Jersey this week reached 100 deaths from Covid related illness.
The Minister for Health and Social Services, Deputy Richard Renouf said: “Unfortunately this week has seen us surpass 100 COVID-related deaths in Jersey. I extend my sincere condolences to the families of the deceased. We all feel sympathy for their loss.
“This sad milestone reminds us all that we cannot be complacent. I appeal to everyone to continue to be vigilant and act responsibly. We are moving away from fixed and enforceable measures to focusing on public health guidance and the exercise of common sense by Islanders”.
“While the risk of disease and severe illness from COVID in Jersey is now much less than we have known previously, I want to remind Islanders that they can visit the Vaccination Centre at Fort Regent without a booked appointment to get their first, second or booster dose. Being vaccinated ensures those that who are vulnerable in our community are as protected as possible. Such actions will help limit further hospitalisations and untimely deaths from this disease.”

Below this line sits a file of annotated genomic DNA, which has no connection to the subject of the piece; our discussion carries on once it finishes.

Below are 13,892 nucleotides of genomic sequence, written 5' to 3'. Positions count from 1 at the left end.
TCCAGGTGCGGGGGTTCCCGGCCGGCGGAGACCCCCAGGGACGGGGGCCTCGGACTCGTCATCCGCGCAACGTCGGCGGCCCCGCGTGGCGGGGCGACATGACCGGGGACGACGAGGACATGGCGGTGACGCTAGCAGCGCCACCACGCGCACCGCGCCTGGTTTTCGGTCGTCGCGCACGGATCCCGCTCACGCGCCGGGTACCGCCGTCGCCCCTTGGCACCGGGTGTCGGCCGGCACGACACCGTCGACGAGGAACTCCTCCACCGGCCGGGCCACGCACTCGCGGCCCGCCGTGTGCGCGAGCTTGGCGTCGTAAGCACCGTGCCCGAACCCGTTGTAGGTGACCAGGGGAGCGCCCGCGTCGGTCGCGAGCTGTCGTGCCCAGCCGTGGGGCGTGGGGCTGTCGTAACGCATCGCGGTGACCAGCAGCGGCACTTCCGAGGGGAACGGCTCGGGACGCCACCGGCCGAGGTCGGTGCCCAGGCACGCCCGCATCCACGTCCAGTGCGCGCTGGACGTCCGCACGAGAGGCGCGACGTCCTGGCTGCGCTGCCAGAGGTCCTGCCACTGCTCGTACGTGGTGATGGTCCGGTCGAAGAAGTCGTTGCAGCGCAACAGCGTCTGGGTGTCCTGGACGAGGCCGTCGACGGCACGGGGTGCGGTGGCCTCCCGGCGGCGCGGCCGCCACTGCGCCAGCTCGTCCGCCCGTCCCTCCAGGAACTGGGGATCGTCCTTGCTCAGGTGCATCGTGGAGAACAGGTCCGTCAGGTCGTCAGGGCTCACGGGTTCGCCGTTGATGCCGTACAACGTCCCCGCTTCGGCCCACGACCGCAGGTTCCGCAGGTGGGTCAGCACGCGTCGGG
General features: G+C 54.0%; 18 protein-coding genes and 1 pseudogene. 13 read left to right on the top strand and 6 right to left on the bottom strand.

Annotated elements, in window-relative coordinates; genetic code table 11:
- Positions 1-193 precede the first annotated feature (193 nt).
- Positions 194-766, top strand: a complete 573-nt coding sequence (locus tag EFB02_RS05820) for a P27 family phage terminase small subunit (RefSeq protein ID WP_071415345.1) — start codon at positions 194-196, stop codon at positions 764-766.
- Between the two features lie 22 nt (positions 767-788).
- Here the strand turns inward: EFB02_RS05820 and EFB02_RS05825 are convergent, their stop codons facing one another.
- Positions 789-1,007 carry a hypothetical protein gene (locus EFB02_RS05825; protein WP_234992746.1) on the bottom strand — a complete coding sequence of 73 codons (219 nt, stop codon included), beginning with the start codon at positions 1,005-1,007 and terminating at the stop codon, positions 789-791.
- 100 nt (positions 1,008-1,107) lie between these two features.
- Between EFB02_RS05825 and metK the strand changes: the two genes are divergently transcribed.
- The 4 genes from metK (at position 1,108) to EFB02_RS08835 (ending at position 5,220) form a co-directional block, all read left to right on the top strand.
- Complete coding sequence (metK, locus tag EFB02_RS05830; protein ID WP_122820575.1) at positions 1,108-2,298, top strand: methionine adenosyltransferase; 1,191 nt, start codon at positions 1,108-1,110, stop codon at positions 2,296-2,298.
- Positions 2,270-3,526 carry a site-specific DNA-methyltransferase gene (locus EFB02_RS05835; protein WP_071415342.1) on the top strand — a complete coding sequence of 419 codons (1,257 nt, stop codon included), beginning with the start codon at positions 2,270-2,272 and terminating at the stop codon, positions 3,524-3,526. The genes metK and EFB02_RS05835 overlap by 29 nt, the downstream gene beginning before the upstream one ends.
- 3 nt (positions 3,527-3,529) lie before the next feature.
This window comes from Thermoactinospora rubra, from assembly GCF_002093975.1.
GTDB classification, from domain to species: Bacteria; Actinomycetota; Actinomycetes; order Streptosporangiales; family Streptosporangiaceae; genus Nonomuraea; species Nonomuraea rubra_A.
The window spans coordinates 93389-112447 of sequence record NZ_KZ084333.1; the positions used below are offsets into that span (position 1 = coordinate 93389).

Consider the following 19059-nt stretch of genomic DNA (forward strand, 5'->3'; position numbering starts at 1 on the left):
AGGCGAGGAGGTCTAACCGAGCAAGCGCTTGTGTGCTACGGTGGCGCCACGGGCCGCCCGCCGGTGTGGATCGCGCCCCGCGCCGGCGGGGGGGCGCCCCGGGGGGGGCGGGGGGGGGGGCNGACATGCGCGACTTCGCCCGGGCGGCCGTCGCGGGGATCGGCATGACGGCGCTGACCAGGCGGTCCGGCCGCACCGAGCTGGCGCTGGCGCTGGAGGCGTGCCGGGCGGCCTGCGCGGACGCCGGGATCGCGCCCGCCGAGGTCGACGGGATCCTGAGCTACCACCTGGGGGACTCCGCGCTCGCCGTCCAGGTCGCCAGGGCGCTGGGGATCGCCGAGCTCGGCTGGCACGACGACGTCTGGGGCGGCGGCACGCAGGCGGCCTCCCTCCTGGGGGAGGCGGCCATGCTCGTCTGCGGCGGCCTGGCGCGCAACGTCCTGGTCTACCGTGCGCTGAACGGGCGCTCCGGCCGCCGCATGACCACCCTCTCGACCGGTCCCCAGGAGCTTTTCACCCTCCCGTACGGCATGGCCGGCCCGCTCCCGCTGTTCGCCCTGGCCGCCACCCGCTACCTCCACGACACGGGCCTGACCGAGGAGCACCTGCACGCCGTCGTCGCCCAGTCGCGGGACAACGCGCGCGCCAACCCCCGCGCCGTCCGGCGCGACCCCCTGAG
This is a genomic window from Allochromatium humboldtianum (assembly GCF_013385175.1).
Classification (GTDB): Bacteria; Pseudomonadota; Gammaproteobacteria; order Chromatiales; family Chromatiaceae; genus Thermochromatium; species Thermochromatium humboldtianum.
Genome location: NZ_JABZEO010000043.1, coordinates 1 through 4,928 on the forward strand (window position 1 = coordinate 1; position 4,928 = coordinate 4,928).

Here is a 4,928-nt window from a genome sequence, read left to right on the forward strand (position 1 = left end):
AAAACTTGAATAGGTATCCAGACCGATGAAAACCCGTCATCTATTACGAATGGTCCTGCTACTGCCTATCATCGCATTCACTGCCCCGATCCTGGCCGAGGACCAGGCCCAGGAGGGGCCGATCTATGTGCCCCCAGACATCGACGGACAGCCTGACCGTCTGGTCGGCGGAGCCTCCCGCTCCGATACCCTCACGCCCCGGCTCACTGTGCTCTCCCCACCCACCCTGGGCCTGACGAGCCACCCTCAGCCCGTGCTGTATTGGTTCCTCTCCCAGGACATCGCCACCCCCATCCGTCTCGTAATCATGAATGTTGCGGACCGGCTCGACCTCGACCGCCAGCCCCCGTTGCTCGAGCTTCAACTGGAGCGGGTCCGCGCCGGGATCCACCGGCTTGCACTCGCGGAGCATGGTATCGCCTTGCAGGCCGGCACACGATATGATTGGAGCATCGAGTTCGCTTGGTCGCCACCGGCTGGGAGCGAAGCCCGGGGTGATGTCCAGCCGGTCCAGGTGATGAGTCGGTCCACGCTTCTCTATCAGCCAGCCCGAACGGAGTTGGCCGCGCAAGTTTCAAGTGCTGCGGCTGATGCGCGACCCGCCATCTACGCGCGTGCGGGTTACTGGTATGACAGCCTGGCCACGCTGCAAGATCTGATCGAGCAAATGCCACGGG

Several schools have today been forced to close classes or ask students to work from home following a surge in Covid cases which one head teacher says has pushed the staffing levels to ‘crisis point’.
Secondary schools have been particularly badly hit, with the total number of pupils absent fluctuating between 22 and 28% over the last fortnight.
Three secondary school year groups were required to study from home yesterday, including year 10 at Haute Vallee and year 7 at Grainville, where head teacher Sue Morris said they were also missing 16 members of staff, adding, “we have done everything we can to have the whole school back for the last four days but we are at crisis point again with regards to staffing”.
In Jersey, there are 2,677 known cases of Covid with 21 islanders in hospital.